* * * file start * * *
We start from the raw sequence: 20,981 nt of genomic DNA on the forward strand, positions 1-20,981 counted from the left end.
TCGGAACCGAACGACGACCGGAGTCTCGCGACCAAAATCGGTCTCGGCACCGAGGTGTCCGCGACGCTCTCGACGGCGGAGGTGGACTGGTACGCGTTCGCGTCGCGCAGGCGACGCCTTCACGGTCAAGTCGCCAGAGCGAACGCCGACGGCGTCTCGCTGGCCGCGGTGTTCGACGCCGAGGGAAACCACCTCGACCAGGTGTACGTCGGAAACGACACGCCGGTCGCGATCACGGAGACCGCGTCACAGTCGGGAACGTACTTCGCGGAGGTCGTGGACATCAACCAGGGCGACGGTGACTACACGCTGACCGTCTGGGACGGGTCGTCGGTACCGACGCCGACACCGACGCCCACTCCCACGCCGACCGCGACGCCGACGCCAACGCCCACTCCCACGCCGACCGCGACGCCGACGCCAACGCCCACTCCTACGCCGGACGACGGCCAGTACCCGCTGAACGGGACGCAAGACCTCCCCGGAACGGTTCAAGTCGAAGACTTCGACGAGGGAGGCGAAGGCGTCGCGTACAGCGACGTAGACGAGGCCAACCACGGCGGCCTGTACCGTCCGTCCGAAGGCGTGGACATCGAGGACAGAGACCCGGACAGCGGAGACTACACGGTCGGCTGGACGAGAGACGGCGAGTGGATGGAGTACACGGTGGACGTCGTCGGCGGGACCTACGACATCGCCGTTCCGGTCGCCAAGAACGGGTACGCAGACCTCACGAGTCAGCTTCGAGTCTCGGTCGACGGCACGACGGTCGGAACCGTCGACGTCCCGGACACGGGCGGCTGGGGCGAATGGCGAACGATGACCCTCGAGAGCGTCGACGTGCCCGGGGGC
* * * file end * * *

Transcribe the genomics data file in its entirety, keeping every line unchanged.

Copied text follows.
We start from the raw sequence: 20,981 nt of genomic DNA on the forward strand, positions 1-20,981 counted from the left end.
TCGGAACCGAACGACGACCGGAGTCTCGCGACCAAAATCGGTCTCGGCACCGAGGTGTCCGCGACGCTCTCGACGGCGGAGGTGGACTGGTACGCGTTCGCGTCGCGCAGGCGACGCCTTCACGGTCAAGTCGCCAGAGCGAACGCCGACGGCGTCTCGCTGGCCGCGGTGTTCGACGCCGAGGGAAACCACCTCGACCAGGTGTACGTCGGAAACGACACGCCGGTCGCGATCACGGAGACCGCGTCACAGTCGGGAACGTACTTCGCGGAGGTCGTGGACATCAACCAGGGCGACGGTGACTACACGCTGACCGTCTGGGACGGGTCGTCGGTACCGACGCCGACACCGACGCCCACTCCCACGCCGACCGCGACGCCGACGCCAACGCCCACTCCCACGCCGACCGCGACGCCGACGCCAACGCCCACTCCTACGCCGGACGACGGCCAGTACCCGCTGAACGGGACGCAAGACCTCCCCGGAACGGTTCAAGTCGAAGACTTCGACGAGGGAGGCGAAGGCGTCGCGTACAGCGACGTAGACGAGGCCAACCACGGCGGCCTGTACCGTCCGTCCGAAGGCGTGGACATCGAGGACAGAGACCCGGACAGCGGAGACTACACGGTCGGCTGGACGAGAGACGGCGAGTGGATGGAGTACACGGTGGACGTCGTCGGCGGGACCTACGACATCGCCGTTCCGGTCGCCAAGAACGGGTACGCAGACCTCACGAGTCAGCTTCGAGTCTCGGTCGACGGCACGACGGTCGGAACCGTCGACGTCCCGGACACGGGCGGCTGGGGCGAATGGCGAACGATGACCCTCGAGAGCGTCGACGTGCCCGGGGGC